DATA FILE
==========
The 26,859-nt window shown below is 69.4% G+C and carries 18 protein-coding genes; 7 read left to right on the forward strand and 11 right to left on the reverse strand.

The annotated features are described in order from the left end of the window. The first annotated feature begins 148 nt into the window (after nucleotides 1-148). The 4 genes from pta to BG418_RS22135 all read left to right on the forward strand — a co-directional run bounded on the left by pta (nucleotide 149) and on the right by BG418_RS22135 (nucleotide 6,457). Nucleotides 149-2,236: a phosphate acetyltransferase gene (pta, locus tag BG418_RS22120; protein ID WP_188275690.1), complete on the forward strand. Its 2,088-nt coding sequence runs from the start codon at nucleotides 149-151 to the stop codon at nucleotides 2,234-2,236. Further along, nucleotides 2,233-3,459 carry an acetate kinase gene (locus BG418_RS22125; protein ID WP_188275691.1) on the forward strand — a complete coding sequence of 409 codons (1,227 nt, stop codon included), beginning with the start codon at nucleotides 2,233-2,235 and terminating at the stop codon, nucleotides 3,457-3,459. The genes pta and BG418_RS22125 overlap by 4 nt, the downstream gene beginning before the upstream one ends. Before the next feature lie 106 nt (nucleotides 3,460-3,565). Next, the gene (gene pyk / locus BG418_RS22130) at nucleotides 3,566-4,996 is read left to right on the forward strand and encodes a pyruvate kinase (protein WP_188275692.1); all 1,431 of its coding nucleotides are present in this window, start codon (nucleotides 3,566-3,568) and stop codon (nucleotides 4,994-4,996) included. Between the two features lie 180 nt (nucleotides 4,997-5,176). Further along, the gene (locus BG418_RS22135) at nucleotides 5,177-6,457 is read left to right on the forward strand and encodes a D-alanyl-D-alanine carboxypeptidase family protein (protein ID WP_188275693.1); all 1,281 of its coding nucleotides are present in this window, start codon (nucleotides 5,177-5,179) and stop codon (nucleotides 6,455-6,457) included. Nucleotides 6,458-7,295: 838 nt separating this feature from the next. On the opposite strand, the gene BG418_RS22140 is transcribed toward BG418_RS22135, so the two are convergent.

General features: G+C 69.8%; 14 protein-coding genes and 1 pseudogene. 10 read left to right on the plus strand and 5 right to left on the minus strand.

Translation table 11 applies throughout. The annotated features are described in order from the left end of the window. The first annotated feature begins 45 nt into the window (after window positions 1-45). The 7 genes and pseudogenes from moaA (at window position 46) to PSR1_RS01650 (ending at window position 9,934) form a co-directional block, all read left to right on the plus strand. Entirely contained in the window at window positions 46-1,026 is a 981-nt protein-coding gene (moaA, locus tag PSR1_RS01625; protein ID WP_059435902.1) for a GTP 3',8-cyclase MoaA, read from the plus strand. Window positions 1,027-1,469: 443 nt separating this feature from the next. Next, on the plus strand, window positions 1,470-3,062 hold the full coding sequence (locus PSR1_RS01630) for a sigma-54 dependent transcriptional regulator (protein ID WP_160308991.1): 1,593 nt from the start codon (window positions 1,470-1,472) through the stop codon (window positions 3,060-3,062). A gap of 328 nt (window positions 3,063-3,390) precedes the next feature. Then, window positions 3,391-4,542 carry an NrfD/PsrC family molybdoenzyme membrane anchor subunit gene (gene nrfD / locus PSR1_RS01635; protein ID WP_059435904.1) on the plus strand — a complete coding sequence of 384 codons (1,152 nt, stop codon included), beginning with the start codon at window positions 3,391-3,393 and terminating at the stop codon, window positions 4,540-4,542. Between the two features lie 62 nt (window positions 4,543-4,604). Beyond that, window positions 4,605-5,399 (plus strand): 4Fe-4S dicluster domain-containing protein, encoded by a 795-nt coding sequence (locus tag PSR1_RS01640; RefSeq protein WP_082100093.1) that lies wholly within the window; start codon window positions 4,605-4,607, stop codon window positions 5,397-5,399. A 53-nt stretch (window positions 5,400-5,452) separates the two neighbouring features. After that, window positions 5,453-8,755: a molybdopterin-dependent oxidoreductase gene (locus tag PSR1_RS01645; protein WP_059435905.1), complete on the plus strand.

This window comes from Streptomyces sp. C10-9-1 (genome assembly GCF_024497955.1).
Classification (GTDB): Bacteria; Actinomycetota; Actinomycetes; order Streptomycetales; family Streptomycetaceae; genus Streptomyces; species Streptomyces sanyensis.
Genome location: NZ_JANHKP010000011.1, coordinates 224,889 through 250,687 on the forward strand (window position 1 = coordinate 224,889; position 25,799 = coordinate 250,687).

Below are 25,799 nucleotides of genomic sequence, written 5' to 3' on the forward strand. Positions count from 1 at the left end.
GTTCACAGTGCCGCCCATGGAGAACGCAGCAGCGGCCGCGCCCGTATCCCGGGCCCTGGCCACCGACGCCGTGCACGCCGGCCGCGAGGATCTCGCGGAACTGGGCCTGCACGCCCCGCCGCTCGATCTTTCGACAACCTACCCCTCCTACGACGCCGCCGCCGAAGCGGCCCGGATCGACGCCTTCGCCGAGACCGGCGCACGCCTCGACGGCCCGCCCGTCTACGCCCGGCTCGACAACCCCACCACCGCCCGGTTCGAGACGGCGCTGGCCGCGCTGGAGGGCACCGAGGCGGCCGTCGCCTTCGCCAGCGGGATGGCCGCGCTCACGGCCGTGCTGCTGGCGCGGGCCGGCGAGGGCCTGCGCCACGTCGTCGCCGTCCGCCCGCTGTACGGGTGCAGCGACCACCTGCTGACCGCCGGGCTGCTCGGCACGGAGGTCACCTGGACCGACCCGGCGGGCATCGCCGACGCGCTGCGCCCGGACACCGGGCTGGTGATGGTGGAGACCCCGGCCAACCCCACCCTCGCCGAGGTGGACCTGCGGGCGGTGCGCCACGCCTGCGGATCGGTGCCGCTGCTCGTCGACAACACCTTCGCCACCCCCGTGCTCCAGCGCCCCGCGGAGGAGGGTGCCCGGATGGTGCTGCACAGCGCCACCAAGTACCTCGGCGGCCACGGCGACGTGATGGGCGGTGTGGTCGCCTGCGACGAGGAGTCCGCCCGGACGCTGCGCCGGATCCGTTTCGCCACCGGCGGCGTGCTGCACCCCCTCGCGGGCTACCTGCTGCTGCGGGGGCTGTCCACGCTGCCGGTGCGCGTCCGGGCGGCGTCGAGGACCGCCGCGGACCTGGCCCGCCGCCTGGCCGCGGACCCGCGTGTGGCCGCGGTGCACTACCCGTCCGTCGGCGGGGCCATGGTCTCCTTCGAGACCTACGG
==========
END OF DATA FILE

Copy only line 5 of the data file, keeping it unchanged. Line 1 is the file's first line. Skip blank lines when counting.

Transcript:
This window comes from Streptomyces sp. C10-9-1 (genome assembly GCF_024497955.1).